Scripting Example Workflow

This example will provide instructions for setting up and using Prescripts and Postscripts. Prescripts and Postscripts run code before or after an action or trigger executes. These scripts eliminate having to create small, lightweight Java Actions for simple tasks such as mapping variables to the flow context. These scripts also simplify your workflow, reducing the number of Runtime Data Maps required to be configured to simply map a variable to the flow context. These scripts can accomplish anything a Java Action can without having to worry about class paths.

This example will highlight the use of Postscripts and Prescripts as well as how much they can simplify a workflow. A null action is used for simplicity and a Postscript is added.

Viewing the Example Files

Your Flux installation includes a working, pre-constructed version of this example. To load the example file:

  1. Click the "Repository" tab.
  2. Choose the "Workflows" option.
  3. Click the "Upload" button.

In the dialog that appears, browse to <Flux Home>/examples/end_users/scripting, and select the .ffc file located there.

When the workflow finishes uploading, select it from the grid and choose the "Edit" button to view the workflow in the Designer.

Navigating to the Designer

The Flux Designer will be used to create and execute the example workflow. To use the Designer, browse to the Operations Console and select the "Designer" tab.


Creating Actions

When you visit the Designer, you'll se a blank workspace representing the new workflow. To create the example, we'll start by populating the workflow with a few actions.

When you return to the Designer, you will see a blank workspace representing the new workflow. To create the example, you will need to populate the new workflow with a few actions.

To add an action to the workflow, you'll first need to select the action's category in the panel to the left of the workspace. Once you've selected the appropriate category, the action will appear in the panel – left-click the action and drag it onto the Designer workspace to add it to the workflow.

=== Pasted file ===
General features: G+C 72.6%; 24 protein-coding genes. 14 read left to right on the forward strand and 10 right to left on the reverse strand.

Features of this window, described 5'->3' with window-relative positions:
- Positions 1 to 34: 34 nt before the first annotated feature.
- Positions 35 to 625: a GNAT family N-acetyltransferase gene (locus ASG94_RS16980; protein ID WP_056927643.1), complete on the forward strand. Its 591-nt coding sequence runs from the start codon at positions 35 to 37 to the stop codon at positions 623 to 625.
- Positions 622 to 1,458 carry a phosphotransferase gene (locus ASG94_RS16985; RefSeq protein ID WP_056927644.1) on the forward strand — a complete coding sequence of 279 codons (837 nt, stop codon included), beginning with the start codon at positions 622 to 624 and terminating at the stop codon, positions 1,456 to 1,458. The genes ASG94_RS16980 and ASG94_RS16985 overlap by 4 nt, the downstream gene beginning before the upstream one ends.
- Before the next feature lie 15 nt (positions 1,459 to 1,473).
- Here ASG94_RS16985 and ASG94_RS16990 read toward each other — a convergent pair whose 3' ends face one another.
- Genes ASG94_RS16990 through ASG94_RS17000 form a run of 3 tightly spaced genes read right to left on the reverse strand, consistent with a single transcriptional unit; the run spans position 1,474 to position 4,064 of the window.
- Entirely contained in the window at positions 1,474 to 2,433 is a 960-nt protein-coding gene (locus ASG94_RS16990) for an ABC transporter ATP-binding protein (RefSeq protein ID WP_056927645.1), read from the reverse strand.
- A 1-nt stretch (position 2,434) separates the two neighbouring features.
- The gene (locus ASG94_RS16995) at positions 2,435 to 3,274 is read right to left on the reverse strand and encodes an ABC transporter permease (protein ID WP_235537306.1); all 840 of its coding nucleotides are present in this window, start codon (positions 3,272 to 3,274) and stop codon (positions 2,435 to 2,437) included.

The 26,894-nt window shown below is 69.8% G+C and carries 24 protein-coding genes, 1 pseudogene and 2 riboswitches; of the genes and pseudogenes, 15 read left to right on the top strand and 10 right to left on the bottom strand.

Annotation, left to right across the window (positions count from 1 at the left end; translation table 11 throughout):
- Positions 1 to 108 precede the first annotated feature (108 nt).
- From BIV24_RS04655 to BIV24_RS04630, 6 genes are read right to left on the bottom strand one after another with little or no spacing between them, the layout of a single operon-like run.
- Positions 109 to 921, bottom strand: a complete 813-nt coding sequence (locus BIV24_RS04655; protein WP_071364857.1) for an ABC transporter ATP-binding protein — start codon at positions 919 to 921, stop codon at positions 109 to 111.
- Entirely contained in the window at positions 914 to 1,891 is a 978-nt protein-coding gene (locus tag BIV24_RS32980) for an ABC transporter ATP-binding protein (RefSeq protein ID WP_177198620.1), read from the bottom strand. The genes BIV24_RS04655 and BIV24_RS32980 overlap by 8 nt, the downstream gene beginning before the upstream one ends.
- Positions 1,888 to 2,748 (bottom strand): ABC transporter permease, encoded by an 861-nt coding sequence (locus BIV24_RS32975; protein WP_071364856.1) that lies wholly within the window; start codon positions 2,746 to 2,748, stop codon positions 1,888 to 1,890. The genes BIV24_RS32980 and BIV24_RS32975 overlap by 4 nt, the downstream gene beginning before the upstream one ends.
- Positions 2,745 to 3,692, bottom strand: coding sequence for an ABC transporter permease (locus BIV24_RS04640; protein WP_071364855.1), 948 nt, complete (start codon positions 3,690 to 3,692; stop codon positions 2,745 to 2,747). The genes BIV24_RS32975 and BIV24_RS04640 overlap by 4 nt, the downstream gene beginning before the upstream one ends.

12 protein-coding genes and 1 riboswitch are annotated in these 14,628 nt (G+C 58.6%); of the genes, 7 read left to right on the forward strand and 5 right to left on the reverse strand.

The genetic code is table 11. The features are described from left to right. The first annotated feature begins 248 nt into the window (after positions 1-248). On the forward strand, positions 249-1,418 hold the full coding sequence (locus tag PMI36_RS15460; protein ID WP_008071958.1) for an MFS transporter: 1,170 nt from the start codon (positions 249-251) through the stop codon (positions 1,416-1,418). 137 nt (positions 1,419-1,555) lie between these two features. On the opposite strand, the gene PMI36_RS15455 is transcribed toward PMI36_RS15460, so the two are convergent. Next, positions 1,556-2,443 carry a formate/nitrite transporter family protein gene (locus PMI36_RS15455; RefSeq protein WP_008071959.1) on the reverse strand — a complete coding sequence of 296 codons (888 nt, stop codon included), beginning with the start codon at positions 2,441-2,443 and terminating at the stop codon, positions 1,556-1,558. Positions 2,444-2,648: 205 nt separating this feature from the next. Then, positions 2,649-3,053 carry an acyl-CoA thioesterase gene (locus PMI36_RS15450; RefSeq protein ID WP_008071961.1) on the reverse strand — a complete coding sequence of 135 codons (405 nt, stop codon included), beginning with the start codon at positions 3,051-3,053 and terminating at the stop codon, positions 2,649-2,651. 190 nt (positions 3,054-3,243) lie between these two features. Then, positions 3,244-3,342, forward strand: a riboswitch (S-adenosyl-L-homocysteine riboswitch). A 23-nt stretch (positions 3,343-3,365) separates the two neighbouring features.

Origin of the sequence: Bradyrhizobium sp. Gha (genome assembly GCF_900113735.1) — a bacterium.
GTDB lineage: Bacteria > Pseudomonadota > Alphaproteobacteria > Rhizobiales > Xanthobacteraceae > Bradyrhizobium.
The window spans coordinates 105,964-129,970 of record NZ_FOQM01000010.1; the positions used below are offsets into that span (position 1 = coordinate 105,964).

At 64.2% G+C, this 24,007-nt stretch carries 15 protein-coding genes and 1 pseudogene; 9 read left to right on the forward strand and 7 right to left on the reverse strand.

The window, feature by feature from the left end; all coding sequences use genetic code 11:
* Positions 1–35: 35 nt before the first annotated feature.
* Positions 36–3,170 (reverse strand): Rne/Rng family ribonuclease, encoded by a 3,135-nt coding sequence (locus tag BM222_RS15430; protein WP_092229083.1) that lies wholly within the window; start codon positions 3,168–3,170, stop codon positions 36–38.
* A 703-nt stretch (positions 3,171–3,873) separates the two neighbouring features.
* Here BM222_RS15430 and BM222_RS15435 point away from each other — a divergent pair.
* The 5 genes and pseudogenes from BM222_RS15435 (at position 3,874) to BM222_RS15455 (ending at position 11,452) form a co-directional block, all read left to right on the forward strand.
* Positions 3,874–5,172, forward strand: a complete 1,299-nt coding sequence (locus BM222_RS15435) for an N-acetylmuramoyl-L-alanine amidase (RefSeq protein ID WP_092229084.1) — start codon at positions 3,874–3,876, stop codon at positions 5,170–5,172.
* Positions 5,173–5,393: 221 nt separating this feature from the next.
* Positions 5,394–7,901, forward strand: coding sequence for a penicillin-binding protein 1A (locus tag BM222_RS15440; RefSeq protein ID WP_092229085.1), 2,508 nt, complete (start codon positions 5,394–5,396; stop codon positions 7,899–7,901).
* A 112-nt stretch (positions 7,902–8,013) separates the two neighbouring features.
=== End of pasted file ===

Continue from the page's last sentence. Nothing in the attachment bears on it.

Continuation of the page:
The following table contains the type, category, and quantity of each trigger and action we'll use in this example.

Action Type
Null Action Core 1

Editing Action Properties


Null Action

Now that the workflow is created, we add a postscript to the null action. This script will retrieve the action's name from the flow context and then print it to the console. 

To add the script, double-click the null action in the Designer. Select "Show More Properties", then click the icon next to the postscript property. This will open the postscript editor; add the following code here:

String name;
name = flowContext.getActionName();

Save the postscript once this is complete. This code uses a special method, print, that displays the specified argument in standard output.

Since this is a postscript, the code will run once the action is complete.

Running the Workflow

Click the "Export to Engine" button to start the workflow. 

If you view the standard output for your engine, you'll now see the words "Null Action" displayed. As you can see, prescripts and postscripts provide an incredible amount of flexibility for your workflows. These scripts can simplify workflows or allow you to execute simple code without requiring a Java Action.

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